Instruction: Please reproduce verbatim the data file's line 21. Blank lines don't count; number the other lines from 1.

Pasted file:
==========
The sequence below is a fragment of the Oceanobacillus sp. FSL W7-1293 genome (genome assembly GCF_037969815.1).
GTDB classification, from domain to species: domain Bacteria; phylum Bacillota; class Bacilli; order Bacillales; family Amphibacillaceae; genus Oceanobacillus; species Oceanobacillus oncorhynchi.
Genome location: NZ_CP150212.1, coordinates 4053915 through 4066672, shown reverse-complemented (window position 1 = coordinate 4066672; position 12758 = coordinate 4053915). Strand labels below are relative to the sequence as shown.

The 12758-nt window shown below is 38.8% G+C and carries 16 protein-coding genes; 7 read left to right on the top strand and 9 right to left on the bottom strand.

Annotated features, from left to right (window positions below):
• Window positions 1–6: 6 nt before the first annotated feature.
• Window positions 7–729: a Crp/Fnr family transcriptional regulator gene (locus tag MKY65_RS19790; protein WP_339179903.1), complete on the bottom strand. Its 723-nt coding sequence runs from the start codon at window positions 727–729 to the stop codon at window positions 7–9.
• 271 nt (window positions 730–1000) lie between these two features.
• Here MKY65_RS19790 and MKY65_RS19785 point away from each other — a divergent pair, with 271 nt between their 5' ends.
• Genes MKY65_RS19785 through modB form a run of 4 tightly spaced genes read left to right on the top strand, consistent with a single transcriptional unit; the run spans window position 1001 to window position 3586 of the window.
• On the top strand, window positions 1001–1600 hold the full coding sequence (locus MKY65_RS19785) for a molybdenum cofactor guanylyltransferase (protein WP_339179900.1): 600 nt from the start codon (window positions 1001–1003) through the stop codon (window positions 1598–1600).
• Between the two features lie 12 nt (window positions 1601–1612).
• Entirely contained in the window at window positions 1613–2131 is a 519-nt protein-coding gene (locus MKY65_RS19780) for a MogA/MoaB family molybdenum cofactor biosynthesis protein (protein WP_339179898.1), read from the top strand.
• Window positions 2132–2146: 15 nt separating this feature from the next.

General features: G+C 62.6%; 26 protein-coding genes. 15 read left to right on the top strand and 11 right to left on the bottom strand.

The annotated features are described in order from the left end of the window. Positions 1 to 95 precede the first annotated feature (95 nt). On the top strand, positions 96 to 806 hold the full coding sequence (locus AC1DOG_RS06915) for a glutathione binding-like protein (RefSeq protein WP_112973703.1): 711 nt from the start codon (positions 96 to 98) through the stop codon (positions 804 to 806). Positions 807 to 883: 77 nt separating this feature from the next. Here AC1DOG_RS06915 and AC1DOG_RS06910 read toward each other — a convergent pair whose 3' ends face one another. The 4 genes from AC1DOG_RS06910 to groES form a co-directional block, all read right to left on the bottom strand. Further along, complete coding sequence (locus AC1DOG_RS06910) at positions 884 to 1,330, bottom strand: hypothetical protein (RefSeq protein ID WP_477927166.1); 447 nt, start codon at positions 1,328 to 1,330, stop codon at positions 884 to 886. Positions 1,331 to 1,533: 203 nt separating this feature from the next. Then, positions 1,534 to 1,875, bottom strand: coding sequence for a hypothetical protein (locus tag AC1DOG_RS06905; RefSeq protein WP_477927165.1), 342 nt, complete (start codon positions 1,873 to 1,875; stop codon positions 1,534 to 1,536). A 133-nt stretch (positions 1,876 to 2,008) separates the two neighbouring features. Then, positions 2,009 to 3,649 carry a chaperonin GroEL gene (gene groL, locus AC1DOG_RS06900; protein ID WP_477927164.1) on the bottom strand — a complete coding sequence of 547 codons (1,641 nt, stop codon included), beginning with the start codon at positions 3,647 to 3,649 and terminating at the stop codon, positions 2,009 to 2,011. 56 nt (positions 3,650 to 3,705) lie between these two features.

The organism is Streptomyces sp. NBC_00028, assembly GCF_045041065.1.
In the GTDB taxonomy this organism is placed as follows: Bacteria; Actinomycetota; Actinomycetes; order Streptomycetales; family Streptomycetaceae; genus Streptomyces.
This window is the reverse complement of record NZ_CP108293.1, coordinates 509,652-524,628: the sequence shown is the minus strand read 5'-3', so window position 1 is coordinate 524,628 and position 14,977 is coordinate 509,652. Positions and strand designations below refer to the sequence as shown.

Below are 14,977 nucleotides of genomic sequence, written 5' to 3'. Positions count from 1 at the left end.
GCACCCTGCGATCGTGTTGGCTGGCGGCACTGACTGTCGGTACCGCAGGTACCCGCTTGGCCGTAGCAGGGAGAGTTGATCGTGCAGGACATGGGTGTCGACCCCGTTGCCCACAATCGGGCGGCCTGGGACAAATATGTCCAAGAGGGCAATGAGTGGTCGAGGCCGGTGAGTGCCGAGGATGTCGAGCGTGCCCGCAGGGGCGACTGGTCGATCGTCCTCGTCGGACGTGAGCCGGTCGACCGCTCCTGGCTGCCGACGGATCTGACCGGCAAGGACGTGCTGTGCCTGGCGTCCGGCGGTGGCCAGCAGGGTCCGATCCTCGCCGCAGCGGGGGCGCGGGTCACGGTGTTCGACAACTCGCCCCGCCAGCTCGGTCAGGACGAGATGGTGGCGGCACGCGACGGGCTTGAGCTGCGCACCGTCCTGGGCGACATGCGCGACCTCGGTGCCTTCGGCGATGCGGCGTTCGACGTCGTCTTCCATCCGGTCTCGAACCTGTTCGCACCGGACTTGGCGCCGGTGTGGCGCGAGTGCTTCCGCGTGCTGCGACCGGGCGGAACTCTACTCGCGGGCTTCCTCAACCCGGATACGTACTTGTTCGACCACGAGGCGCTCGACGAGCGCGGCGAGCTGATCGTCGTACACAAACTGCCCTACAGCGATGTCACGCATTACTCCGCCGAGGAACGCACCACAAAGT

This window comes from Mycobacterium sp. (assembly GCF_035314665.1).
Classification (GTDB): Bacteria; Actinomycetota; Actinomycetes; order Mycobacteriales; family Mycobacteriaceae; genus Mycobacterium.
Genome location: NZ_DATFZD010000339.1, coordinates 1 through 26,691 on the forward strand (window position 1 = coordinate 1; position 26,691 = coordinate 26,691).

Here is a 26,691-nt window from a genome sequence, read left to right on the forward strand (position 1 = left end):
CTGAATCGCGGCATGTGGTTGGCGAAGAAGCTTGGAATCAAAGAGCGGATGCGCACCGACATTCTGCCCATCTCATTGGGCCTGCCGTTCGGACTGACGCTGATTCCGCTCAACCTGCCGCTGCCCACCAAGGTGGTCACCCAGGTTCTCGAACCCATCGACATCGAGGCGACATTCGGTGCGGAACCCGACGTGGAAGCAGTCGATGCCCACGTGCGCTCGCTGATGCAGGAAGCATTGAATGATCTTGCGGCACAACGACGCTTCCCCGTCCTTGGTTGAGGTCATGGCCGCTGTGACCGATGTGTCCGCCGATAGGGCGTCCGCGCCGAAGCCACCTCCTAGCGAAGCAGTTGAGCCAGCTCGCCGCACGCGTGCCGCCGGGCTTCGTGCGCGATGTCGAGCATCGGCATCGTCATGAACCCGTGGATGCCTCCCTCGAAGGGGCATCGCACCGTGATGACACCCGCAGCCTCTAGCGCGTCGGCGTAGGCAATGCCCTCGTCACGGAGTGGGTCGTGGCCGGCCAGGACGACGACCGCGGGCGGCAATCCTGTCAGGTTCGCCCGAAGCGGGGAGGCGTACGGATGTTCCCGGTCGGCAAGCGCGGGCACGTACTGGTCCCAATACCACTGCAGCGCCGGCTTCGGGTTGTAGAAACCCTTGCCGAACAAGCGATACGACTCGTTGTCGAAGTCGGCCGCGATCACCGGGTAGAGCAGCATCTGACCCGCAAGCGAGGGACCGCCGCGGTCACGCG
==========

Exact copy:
GCACCCTGCGATCGTGTTGGCTGGCGGCACTGACTGTCGGTACCGCAGGTACCCGCTTGGCCGTAGCAGGGAGAGTTGATCGTGCAGGACATGGGTGTCGACCCCGTTGCCCACAATCGGGCGGCCTGGGACAAATATGTCCAAGAGGGCAATGAGTGGTCGAGGCCGGTGAGTGCCGAGGATGTCGAGCGTGCCCGCAGGGGCGACTGGTCGATCGTCCTCGTCGGACGTGAGCCGGTCGACCGCTCCTGGCTGCCGACGGATCTGACCGGCAAGGACGTGCTGTGCCTGGCGTCCGGCGGTGGCCAGCAGGGTCCGATCCTCGCCGCAGCGGGGGCGCGGGTCACGGTGTTCGACAACTCGCCCCGCCAGCTCGGTCAGGACGAGATGGTGGCGGCACGCGACGGGCTTGAGCTGCGCACCGTCCTGGGCGACATGCGCGACCTCGGTGCCTTCGGCGATGCGGCGTTCGACGTCGTCTTCCATCCGGTCTCGAACCTGTTCGCACCGGACTTGGCGCCGGTGTGGCGCGAGTGCTTCCGCGTGCTGCGACCGGGCGGAACTCTACTCGCGGGCTTCCTCAACCCGGATACGTACTTGTTCGACCACGAGGCGCTCGACGAGCGCGGCGAGCTGATCGTCGTACACAAACTGCCCTACAGCGATGTCACGCATTACTCCGCCGAGGAACGCACCACAAAGT